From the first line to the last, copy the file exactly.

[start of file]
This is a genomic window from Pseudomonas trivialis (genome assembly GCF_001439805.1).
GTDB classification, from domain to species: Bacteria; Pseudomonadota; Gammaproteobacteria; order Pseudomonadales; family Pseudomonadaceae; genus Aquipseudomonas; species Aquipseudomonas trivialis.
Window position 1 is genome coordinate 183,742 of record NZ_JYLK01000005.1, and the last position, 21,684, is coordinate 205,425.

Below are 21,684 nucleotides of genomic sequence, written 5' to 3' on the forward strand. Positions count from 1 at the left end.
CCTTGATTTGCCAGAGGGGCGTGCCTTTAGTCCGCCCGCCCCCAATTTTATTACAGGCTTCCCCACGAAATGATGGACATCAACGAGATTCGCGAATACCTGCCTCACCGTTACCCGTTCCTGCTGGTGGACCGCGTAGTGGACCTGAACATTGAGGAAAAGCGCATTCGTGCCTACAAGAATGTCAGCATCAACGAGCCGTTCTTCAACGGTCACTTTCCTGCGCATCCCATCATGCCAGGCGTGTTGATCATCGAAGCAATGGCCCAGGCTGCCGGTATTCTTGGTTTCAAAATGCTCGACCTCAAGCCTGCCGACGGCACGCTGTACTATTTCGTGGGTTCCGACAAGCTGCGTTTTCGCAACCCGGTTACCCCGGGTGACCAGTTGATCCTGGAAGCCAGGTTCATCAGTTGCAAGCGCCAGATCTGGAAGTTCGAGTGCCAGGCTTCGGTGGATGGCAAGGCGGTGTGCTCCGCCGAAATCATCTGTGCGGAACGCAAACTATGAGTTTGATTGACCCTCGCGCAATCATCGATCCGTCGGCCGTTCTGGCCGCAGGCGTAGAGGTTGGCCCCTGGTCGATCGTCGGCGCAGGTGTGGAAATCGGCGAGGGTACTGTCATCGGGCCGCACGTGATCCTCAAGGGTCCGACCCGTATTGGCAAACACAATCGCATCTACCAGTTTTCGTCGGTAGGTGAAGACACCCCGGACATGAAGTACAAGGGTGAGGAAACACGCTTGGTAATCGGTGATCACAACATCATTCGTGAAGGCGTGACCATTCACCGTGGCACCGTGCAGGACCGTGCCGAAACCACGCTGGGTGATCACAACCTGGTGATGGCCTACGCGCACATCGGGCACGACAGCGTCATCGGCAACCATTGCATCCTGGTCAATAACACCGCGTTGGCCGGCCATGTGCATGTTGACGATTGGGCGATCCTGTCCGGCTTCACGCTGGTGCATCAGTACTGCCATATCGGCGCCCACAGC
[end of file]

This is a genomic window from Pseudomonas trivialis (genome assembly GCF_001439805.1).
GTDB classification, from domain to species: Bacteria; Pseudomonadota; Gammaproteobacteria; order Pseudomonadales; family Pseudomonadaceae; genus Aquipseudomonas; species Aquipseudomonas trivialis.
Window position 1 is genome coordinate 183,742 of record NZ_JYLK01000005.1, and the last position, 21,684, is coordinate 205,425.

Below are 21,684 nucleotides of genomic sequence, written 5' to 3' on the forward strand. Positions count from 1 at the left end.
CCTTGATTTGCCAGAGGGGCGTGCCTTTAGTCCGCCCGCCCCCAATTTTATTACAGGCTTCCCCACGAAATGATGGACATCAACGAGATTCGCGAATACCTGCCTCACCGTTACCCGTTCCTGCTGGTGGACCGCGTAGTGGACCTGAACATTGAGGAAAAGCGCATTCGTGCCTACAAGAATGTCAGCATCAACGAGCCGTTCTTCAACGGTCACTTTCCTGCGCATCCCATCATGCCAGGCGTGTTGATCATCGAAGCAATGGCCCAGGCTGCCGGTATTCTTGGTTTCAAAATGCTCGACCTCAAGCCTGCCGACGGCACGCTGTACTATTTCGTGGGTTCCGACAAGCTGCGTTTTCGCAACCCGGTTACCCCGGGTGACCAGTTGATCCTGGAAGCCAGGTTCATCAGTTGCAAGCGCCAGATCTGGAAGTTCGAGTGCCAGGCTTCGGTGGATGGCAAGGCGGTGTGCTCCGCCGAAATCATCTGTGCGGAACGCAAACTATGAGTTTGATTGACCCTCGCGCAATCATCGATCCGTCGGCCGTTCTGGCCGCAGGCGTAGAGGTTGGCCCCTGGTCGATCGTCGGCGCAGGTGTGGAAATCGGCGAGGGTACTGTCATCGGGCCGCACGTGATCCTCAAGGGTCCGACCCGTATTGGCAAACACAATCGCATCTACCAGTTTTCGTCGGTAGGTGAAGACACCCCGGACATGAAGTACAAGGGTGAGGAAACACGCTTGGTAATCGGTGATCACAACATCATTCGTGAAGGCGTGACCATTCACCGTGGCACCGTGCAGGACCGTGCCGAAACCACGCTGGGTGATCACAACCTGGTGATGGCCTACGCGCACATCGGGCACGACAGCGTCATCGGCAACCATTGCATCCTGGTCAATAACACCGCGTTGGCCGGCCATGTGCATGTTGACGATTGGGCGATCCTGTCCGGCTTCACGCTGGTGCATCAGTACTGCCATATCGGCGCCCACAGC